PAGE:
The larger explanation lies in the candidacy of Barack Obama. Clinton was the presumptive nominee of the party, but his message of change resonated with voters across the country tired of war, nervous about economic fluctuations, and searching for competence from our national leaders. On January 2, one day before Iowans caucused and kicked off this historic nominating season, I had the privilege of hearing Hillary Clinton and Barack Obama speak just hours apart in the Cedar Rapids area. Clinton gave a stirring stump speech entirely on message and laden with policy details. She spoke to a substantial crowd of strong supporters, but everything was typical of my political experiences to date.
Obama, on the other hand, spoke to throngs in an auditorium reverberating with energy. He skimmed through a traditional cookbook of Democratic Party policies, but his delivery was more like that of a preacher than a politician. His army of young supporters canvassed the room and delivered a resounding win on caucus night. One couldn't help but feel that this was more of a movement than a campaign.
However, the race was far from over as Clinton rebounded with a surprise victory in New Hampshire five days later, then prevailed in the Nevada caucuses. They skipped contests in Michigan and Florida, although Clinton was on the ballot in both and beat Obama in Florida where his name also appeared. Little did we know how important these forgone opportunities would stand four months later. Obama rallied with a strong win in South Carolina, and the two split the two dozen contests on Super Tuesday, leaving the outcome muddied on a day that was supposed to determine the nominee.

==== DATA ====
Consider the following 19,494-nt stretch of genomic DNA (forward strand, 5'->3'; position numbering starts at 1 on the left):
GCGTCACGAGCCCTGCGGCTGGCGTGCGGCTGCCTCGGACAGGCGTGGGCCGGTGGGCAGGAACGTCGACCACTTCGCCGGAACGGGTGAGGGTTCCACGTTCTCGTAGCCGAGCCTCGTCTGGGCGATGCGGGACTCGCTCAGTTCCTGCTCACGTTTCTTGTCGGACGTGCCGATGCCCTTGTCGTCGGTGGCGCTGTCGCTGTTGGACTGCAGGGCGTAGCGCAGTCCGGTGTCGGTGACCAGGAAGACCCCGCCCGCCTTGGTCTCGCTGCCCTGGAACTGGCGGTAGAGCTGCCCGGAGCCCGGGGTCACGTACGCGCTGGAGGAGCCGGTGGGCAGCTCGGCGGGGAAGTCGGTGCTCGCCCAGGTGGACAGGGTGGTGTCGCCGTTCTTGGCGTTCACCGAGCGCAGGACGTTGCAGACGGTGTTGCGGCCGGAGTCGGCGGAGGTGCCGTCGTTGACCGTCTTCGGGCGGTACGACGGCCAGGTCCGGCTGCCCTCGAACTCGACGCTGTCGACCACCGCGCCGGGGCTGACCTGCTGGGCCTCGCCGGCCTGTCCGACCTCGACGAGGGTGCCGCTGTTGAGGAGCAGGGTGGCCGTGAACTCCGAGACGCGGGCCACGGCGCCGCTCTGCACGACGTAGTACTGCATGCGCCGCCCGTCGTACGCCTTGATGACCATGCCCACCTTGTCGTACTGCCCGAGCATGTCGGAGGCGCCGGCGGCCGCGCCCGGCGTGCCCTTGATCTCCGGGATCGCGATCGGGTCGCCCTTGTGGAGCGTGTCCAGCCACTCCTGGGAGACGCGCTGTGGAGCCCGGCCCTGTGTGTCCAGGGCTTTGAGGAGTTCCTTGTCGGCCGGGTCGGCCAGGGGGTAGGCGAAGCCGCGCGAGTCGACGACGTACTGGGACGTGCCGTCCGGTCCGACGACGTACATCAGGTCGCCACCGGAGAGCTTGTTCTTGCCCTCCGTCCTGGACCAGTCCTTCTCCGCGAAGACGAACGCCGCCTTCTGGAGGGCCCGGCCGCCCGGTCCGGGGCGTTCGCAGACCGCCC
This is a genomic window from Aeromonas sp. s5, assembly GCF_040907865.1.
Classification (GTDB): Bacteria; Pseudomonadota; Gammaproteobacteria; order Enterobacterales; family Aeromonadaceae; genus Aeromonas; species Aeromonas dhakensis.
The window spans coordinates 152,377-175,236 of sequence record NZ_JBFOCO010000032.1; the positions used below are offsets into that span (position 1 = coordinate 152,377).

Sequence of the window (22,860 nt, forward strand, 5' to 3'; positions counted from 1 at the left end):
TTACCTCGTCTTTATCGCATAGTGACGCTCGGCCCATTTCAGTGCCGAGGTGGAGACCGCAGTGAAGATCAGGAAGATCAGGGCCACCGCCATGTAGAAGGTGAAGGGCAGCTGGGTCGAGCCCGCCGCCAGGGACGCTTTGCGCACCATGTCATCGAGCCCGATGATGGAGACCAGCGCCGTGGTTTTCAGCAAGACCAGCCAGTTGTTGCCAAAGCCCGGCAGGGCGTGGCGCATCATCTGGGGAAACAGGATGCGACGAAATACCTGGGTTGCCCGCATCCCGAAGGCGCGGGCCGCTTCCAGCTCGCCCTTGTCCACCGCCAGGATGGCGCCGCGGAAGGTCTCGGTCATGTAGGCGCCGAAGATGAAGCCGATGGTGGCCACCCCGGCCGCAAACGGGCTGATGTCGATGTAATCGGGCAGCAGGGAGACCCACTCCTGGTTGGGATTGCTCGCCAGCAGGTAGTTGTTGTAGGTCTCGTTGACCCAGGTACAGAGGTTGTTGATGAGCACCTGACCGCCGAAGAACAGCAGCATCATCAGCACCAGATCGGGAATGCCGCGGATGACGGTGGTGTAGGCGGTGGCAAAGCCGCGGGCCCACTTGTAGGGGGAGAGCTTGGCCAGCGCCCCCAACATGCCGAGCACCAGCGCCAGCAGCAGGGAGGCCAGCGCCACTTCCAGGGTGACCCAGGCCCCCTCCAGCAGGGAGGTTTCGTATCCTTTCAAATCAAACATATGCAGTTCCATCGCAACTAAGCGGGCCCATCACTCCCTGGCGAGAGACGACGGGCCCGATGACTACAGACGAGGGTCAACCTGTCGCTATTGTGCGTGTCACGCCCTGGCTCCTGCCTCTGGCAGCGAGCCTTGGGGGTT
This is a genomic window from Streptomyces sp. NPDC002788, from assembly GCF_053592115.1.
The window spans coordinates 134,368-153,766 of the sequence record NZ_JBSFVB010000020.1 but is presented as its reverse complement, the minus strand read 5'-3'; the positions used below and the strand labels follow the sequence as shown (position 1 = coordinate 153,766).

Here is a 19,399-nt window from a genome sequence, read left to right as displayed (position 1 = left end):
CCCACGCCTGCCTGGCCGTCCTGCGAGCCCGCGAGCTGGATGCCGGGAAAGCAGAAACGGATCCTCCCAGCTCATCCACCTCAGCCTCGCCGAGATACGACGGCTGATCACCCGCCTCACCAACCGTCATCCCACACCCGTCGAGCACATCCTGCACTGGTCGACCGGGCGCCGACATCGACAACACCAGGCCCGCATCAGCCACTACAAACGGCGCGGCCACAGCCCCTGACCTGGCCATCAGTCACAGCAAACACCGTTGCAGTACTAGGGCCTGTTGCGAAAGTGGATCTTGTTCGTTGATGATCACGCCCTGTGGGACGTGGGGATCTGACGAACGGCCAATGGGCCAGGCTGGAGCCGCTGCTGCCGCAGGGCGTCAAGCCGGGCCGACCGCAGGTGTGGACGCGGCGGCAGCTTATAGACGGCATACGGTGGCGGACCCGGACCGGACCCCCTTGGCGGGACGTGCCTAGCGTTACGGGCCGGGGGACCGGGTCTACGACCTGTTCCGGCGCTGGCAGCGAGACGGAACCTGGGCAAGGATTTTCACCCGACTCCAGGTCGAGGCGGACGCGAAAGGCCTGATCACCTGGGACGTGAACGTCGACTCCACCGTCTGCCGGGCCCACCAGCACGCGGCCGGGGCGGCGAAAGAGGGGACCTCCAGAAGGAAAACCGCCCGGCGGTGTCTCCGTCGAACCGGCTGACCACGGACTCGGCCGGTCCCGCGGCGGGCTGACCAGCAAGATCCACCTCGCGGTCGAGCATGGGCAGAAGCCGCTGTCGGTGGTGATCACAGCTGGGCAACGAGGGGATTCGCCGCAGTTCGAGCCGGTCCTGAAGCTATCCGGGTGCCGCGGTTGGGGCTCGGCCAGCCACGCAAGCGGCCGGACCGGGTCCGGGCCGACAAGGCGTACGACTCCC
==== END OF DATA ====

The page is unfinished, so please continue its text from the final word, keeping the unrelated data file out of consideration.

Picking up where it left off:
The race then sifted to the Potomac Primary, where Maryland, Virginia and the District of Columbia all went heavily to Obama, and the streak continued with an easy win in Wisconsin as Obama broke into the Clinton coalition, even winning the ever-elusive white working class vote. Clinton was counted out, but she rebounded with a solid win in Ohio and a nail-biter in Texas, then used the intervening month to further batter her opponent and win convincingly in Pennsylvania, setting the stage for last Tuesday's split verdict.
Given this narrative, it is probably not wise to write off Hillary Rodham Clinton forever. Contrary to my expectations, an unexpected earthquake could still shake the electoral landscape and deliver her the nomination, or at least a place on the "dream ticket." If not, should Obama lose this fall, Clinton would be the odds-on favorite for the Democratic nomination come 2012. There may also be an opportunity to run for governor of New York if David Patterson decides not to seek re-election. Ultimately, she may even pursue the path of the Democratic Party's lion, Senator Edward Kennedy, who narrowly lost the 1980 nomination to Jimmy Carter, but returned to the Senate and only further cemented a distinguished career as an elder statesman and bearer of one of the most formidable modern political dynasties.